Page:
Changing How I Save Money in My ING Accounts

With my focus on ways to save money one thing I look at is the interest rate I am getting.

I have been a loyal fan of ING and it is currently my main savings and main checking account.

I was speaking to Baz earlier and he mentioned opening a new savings account take advantage of the savings account rates that ING offers. This made me realize that I have not looked at the rates in a while so I logged in to my account to see what was going on.

  • ING Savings account: 3.00%
  • ING Electric Checking account: 1.74%


This startled me because not only had I been using Electric Orange and my main checking account, it was also my main account. Period. I was having my paycheck direct deposited there because it was easy to set up and manage.

When I got a payment from a sponsor I used the Electric Orange account to collect the funds when possible. My Lending Club Loan comes out of my Electric Orange account so I also linked that account to the payments received from the people I lent money to on Lending Club.

I just realized that my Orange Savings account is earning almost double the interest that my Electric Orange account was getting but I was not taking advantage of the money there. The only thing I had there was my Never Go Back To Fresno Fund and I have already said that it is a very small amount right now.

I had the bulk of my money just sitting in Electric Orange and earning 1.74% when it could have been earning 3%! Now how smart is that? I quickly logged in to my ING account and figured out the difference between what I needed to send out as payments between now and the next payday and the balance that might be left over in the account.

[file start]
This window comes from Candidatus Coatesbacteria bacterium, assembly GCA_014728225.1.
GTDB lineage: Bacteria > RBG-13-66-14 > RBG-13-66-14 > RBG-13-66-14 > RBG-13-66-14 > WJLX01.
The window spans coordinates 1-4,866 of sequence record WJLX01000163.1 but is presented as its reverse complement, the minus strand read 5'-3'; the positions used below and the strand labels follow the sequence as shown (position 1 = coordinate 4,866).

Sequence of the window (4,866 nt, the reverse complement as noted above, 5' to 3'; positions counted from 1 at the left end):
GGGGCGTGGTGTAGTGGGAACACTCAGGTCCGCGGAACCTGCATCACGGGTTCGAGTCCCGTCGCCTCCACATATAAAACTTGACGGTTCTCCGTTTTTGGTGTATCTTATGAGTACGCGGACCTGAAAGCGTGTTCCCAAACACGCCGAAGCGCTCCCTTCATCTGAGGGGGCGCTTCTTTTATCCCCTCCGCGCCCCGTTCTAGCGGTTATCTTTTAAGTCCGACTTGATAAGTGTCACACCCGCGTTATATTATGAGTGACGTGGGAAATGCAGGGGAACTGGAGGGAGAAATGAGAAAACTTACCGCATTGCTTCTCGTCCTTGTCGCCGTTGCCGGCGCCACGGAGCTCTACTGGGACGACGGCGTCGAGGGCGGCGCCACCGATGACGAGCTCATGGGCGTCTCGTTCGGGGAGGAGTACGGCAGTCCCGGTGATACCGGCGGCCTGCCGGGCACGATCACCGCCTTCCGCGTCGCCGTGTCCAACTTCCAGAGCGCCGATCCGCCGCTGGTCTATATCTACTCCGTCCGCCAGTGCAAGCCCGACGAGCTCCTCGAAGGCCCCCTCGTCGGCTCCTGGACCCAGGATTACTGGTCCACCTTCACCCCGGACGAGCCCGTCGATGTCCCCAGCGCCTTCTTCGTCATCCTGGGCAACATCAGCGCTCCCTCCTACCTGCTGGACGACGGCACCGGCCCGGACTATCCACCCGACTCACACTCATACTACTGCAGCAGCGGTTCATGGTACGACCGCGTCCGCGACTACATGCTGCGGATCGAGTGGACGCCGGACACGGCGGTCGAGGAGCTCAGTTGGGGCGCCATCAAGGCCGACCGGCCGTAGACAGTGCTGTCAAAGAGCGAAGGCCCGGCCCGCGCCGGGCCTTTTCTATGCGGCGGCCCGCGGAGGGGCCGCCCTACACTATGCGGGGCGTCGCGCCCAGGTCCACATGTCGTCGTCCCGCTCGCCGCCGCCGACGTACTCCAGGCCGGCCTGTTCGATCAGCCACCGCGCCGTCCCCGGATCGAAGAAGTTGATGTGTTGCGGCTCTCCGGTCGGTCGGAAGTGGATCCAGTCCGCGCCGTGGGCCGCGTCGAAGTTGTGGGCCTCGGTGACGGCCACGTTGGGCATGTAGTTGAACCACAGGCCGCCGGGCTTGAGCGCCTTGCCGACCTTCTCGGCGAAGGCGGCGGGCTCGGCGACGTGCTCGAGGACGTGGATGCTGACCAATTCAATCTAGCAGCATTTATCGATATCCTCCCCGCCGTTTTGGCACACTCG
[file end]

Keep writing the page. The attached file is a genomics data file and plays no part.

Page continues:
It came to $374.25 so I immediately transferred $300 over to the Orange Savings account to take advantage of the interest rate. $50 will be sent in as a snowflake payment to the credit card and the other $24 will remain in the Electric Orange in case I overlooked something. This will lessen the amount that I have to transfer out of savings next month in order to cover all purchases and bills.

This means I will always have a $24 buffer in the Electric Orange account that is gaining interest at the rate of 1.74%.

I am also going to transfer the amount of the paycheck (less half of my monthly expenses) back into the savings account and only move a bulk of money over to the checking account as I need it to pay bills . This will allow me to take advantage of the higher interest rate while still keeping within the limit of less than three withdrawals from the savings account per month.

By doing this I will be able to see my savings grow and while I will still have the โ€˜expenseโ€™ of my Never Go Back To Fresno Fund I will also have a separate savings account that will take care of all the growing snowflakes.

  • What do you think of this method?
  • Have you tried something similar with your finances?
  • What are the flaws you see in this system?

Author: Lulu

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8 Comments